My Dear Dora,—In correcting the proofs of "Through the Looking-Glass" (which is to have "An Easter Greeting" inserted at the end), I am reminded that in that letter (I enclose a copy), I had tried to express my thoughts on the very subject we talked about last night—the relation of laughter to religious thought. One of the hardest things in the world is to convey a meaning accurately from one mind to another, but the sort of meaning I want to convey to other minds is that while the laughter of joy is in full harmony with our deeper life, the laughter of amusement should be kept apart from it. The danger is too great of thus learning to look at solemn things in a spirit of mockery, and to seek in them opportunities for exercising wit. That is the spirit which has spoiled, for me, the beauty of some of the Bible. Surely there is a deep meaning in our prayer, " Give us an heart to love and dread Thee." We do not mean terror: but a dread that will harmonise with love; "respect" we should call it as towards a human being, "reverence" as towards God and all religious things.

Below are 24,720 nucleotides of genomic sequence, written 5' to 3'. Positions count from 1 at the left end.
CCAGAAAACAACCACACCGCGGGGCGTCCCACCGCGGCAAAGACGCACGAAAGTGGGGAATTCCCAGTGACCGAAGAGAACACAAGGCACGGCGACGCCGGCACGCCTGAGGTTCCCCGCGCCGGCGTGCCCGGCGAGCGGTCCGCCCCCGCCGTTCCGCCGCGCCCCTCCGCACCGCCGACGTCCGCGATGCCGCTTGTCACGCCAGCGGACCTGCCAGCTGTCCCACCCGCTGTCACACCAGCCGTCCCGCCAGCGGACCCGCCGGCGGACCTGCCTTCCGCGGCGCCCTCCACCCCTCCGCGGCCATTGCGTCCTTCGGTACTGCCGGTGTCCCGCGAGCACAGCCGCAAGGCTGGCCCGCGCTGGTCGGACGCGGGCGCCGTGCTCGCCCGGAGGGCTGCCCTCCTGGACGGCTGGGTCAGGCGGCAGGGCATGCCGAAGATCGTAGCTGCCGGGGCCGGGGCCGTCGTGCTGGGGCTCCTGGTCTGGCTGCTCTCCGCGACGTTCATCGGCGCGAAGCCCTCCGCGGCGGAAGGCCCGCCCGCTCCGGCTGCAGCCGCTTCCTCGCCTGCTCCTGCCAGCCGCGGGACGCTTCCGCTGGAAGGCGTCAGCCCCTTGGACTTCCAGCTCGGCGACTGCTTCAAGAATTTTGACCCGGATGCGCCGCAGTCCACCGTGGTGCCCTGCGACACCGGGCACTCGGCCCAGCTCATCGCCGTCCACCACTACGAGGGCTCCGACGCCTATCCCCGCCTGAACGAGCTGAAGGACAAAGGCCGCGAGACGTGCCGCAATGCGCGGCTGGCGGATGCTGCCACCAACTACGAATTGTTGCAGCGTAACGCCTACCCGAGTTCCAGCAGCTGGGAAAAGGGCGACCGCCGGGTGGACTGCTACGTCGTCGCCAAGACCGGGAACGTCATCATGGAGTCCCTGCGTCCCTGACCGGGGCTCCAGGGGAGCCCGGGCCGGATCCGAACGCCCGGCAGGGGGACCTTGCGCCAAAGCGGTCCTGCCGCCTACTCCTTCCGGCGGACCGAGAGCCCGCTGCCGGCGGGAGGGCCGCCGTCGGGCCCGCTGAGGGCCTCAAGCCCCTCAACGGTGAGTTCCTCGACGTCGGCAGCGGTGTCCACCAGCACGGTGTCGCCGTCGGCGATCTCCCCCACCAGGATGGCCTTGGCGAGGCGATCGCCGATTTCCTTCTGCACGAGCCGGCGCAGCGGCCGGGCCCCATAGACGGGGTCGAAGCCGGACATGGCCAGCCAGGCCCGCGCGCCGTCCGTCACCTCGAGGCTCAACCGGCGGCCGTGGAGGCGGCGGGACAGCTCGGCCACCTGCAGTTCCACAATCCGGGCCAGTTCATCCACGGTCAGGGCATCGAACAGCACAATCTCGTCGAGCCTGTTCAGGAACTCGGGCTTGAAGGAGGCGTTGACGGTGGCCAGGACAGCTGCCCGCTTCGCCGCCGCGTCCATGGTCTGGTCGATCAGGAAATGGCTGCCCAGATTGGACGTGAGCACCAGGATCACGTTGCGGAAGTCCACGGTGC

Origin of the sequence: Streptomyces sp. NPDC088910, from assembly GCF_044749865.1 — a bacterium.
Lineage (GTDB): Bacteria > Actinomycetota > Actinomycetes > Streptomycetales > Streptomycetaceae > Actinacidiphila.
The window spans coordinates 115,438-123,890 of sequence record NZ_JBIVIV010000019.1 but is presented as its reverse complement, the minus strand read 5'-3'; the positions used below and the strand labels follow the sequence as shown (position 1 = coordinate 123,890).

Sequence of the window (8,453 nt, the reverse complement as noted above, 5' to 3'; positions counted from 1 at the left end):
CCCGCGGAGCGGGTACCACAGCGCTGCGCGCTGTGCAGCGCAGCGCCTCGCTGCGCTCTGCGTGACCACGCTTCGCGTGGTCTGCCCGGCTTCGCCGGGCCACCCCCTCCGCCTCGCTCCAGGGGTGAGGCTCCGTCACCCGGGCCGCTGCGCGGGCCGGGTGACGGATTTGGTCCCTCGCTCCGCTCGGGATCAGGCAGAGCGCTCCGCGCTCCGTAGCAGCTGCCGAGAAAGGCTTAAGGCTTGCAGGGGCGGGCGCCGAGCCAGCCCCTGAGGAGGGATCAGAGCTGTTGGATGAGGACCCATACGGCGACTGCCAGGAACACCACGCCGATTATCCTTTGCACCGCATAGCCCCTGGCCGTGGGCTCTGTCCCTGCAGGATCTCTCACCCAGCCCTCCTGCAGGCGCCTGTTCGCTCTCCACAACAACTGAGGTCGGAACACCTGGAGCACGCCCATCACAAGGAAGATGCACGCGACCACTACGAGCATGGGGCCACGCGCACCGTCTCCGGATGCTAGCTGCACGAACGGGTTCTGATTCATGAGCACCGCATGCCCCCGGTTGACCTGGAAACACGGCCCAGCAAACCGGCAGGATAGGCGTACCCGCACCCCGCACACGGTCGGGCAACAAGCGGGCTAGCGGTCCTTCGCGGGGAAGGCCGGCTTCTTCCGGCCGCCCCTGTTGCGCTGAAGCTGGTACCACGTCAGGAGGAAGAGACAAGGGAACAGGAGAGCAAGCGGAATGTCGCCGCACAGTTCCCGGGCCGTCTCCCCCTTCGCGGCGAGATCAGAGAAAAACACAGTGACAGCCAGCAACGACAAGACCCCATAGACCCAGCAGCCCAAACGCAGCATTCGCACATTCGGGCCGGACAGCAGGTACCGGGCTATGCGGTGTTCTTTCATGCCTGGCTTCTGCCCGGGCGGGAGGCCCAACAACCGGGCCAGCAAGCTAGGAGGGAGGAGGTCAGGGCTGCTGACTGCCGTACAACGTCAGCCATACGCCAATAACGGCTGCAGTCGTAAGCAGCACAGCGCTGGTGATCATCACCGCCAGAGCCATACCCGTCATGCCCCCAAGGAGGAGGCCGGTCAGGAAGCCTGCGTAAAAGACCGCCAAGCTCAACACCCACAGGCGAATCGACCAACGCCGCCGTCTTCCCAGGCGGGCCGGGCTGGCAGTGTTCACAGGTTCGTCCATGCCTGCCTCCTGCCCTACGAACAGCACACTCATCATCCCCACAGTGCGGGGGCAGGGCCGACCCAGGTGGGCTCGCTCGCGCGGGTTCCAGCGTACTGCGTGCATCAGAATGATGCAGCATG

C. L. Dodgson
You can indeed see the same point made in the Easter Greeting, although it is made in a different way.